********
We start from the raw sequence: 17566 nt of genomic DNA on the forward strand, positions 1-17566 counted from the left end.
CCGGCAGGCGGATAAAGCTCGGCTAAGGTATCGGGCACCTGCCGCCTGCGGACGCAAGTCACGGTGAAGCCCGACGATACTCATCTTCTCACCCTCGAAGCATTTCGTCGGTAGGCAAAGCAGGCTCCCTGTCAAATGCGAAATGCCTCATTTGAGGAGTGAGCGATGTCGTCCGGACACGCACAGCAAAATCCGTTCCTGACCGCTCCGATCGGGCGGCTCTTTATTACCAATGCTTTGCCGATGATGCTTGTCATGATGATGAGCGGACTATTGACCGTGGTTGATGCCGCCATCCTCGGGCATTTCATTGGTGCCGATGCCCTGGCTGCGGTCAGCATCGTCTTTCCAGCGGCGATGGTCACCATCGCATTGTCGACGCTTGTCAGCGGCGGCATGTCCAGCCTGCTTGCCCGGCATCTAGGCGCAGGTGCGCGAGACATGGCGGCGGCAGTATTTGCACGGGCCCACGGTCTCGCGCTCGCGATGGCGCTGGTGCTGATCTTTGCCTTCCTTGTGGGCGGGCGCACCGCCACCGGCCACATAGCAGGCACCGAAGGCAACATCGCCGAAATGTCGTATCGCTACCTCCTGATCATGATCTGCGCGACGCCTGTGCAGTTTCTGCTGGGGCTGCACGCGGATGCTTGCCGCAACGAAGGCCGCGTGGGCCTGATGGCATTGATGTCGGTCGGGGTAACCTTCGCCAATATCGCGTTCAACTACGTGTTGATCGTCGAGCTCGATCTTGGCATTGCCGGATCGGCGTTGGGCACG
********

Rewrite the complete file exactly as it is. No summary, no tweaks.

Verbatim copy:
We start from the raw sequence: 17566 nt of genomic DNA on the forward strand, positions 1-17566 counted from the left end.
CCGGCAGGCGGATAAAGCTCGGCTAAGGTATCGGGCACCTGCCGCCTGCGGACGCAAGTCACGGTGAAGCCCGACGATACTCATCTTCTCACCCTCGAAGCATTTCGTCGGTAGGCAAAGCAGGCTCCCTGTCAAATGCGAAATGCCTCATTTGAGGAGTGAGCGATGTCGTCCGGACACGCACAGCAAAATCCGTTCCTGACCGCTCCGATCGGGCGGCTCTTTATTACCAATGCTTTGCCGATGATGCTTGTCATGATGATGAGCGGACTATTGACCGTGGTTGATGCCGCCATCCTCGGGCATTTCATTGGTGCCGATGCCCTGGCTGCGGTCAGCATCGTCTTTCCAGCGGCGATGGTCACCATCGCATTGTCGACGCTTGTCAGCGGCGGCATGTCCAGCCTGCTTGCCCGGCATCTAGGCGCAGGTGCGCGAGACATGGCGGCGGCAGTATTTGCACGGGCCCACGGTCTCGCGCTCGCGATGGCGCTGGTGCTGATCTTTGCCTTCCTTGTGGGCGGGCGCACCGCCACCGGCCACATAGCAGGCACCGAAGGCAACATCGCCGAAATGTCGTATCGCTACCTCCTGATCATGATCTGCGCGACGCCTGTGCAGTTTCTGCTGGGGCTGCACGCGGATGCTTGCCGCAACGAAGGCCGCGTGGGCCTGATGGCATTGATGTCGGTCGGGGTAACCTTCGCCAATATCGCGTTCAACTACGTGTTGATCGTCGAGCTCGATCTTGGCATTGCCGGATCGGCGTTGGGCACG